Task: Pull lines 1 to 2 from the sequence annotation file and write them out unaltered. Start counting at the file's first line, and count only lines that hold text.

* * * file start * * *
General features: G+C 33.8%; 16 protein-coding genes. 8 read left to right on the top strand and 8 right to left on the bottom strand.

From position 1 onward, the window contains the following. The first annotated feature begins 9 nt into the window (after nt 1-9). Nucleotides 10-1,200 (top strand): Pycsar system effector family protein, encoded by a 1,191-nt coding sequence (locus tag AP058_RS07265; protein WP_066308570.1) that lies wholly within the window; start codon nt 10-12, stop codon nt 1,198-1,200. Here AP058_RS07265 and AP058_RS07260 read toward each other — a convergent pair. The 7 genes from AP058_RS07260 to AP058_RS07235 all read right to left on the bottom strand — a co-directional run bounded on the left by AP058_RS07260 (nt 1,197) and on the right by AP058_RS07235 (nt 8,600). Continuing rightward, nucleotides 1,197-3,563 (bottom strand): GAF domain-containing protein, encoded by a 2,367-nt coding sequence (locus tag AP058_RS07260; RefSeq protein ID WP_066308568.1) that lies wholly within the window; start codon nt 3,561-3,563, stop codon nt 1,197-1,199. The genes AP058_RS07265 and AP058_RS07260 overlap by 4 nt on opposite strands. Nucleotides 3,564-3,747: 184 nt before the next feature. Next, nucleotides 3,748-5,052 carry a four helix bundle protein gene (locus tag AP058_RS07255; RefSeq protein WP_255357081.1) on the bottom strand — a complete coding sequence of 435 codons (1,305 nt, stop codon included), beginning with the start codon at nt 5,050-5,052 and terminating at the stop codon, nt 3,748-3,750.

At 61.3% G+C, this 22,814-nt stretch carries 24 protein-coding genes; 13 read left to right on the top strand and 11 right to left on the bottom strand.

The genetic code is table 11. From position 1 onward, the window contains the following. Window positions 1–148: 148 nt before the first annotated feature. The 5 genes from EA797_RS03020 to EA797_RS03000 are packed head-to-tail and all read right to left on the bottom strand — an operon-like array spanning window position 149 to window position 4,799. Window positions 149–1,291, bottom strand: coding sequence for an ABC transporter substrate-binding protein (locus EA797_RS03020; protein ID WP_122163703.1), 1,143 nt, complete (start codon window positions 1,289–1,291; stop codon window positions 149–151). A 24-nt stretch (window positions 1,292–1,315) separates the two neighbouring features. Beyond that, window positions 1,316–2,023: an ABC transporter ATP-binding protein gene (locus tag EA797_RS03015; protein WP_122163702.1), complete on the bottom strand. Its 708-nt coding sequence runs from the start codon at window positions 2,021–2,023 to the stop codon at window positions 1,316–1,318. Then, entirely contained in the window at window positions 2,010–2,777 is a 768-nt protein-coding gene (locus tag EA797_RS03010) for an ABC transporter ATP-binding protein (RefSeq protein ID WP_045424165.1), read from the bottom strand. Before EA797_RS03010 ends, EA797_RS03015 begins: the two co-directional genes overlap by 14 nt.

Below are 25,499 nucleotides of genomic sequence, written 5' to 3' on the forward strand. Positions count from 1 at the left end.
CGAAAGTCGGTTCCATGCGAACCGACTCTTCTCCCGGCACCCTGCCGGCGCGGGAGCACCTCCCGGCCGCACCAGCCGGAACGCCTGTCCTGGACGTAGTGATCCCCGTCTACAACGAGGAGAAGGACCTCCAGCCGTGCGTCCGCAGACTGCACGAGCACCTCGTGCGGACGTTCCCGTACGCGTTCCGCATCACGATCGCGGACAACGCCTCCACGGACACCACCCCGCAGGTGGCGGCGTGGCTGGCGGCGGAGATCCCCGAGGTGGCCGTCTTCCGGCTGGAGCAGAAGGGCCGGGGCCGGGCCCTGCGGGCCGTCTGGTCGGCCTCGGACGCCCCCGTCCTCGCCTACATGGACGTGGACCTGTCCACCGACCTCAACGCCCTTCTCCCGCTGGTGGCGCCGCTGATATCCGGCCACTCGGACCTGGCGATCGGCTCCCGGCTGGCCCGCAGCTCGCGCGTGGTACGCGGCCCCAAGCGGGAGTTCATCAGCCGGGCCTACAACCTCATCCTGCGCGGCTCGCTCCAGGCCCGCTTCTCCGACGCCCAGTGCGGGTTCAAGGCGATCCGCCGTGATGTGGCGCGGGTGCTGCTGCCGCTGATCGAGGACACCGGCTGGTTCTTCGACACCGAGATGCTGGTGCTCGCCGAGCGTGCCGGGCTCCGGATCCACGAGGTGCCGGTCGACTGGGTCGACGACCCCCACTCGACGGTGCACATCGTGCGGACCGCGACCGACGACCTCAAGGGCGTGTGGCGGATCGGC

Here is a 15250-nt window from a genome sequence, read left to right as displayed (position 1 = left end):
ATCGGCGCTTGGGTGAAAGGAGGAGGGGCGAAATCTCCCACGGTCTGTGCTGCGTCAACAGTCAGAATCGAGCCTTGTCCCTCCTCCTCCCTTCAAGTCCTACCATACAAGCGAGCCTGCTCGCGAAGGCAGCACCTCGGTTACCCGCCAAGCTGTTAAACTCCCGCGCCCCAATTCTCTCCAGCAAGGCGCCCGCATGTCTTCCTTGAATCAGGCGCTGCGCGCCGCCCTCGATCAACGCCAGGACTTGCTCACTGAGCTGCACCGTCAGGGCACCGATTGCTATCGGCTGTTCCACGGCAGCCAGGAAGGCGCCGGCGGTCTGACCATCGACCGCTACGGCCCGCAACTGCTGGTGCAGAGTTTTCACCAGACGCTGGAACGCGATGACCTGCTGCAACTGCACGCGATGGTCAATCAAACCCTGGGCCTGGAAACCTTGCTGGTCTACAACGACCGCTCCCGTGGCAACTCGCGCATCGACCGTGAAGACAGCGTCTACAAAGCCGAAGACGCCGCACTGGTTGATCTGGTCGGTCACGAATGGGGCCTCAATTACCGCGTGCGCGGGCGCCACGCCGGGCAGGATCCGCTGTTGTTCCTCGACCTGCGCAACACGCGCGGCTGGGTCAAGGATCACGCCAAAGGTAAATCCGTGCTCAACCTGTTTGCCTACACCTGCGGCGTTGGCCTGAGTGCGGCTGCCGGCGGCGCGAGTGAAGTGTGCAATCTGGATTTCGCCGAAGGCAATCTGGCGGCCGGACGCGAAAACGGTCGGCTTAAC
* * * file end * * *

General features: G+C 33.8%; 16 protein-coding genes. 8 read left to right on the top strand and 8 right to left on the bottom strand.

From position 1 onward, the window contains the following. The first annotated feature begins 9 nt into the window (after nt 1-9). Nucleotides 10-1,200 (top strand): Pycsar system effector family protein, encoded by a 1,191-nt coding sequence (locus tag AP058_RS07265; protein WP_066308570.1) that lies wholly within the window; start codon nt 10-12, stop codon nt 1,198-1,200. Here AP058_RS07265 and AP058_RS07260 read toward each other — a convergent pair. The 7 genes from AP058_RS07260 to AP058_RS07235 all read right to left on the bottom strand — a co-directional run bounded on the left by AP058_RS07260 (nt 1,197) and on the right by AP058_RS07235 (nt 8,600). Continuing rightward, nucleotides 1,197-3,563 (bottom strand): GAF domain-containing protein, encoded by a 2,367-nt coding sequence (locus tag AP058_RS07260; RefSeq protein ID WP_066308568.1) that lies wholly within the window; start codon nt 3,561-3,563, stop codon nt 1,197-1,199. The genes AP058_RS07265 and AP058_RS07260 overlap by 4 nt on opposite strands. Nucleotides 3,564-3,747: 184 nt before the next feature. Next, nucleotides 3,748-5,052 carry a four helix bundle protein gene (locus tag AP058_RS07255; RefSeq protein WP_255357081.1) on the bottom strand — a complete coding sequence of 435 codons (1,305 nt, stop codon included), beginning with the start codon at nt 5,050-5,052 and terminating at the stop codon, nt 3,748-3,750.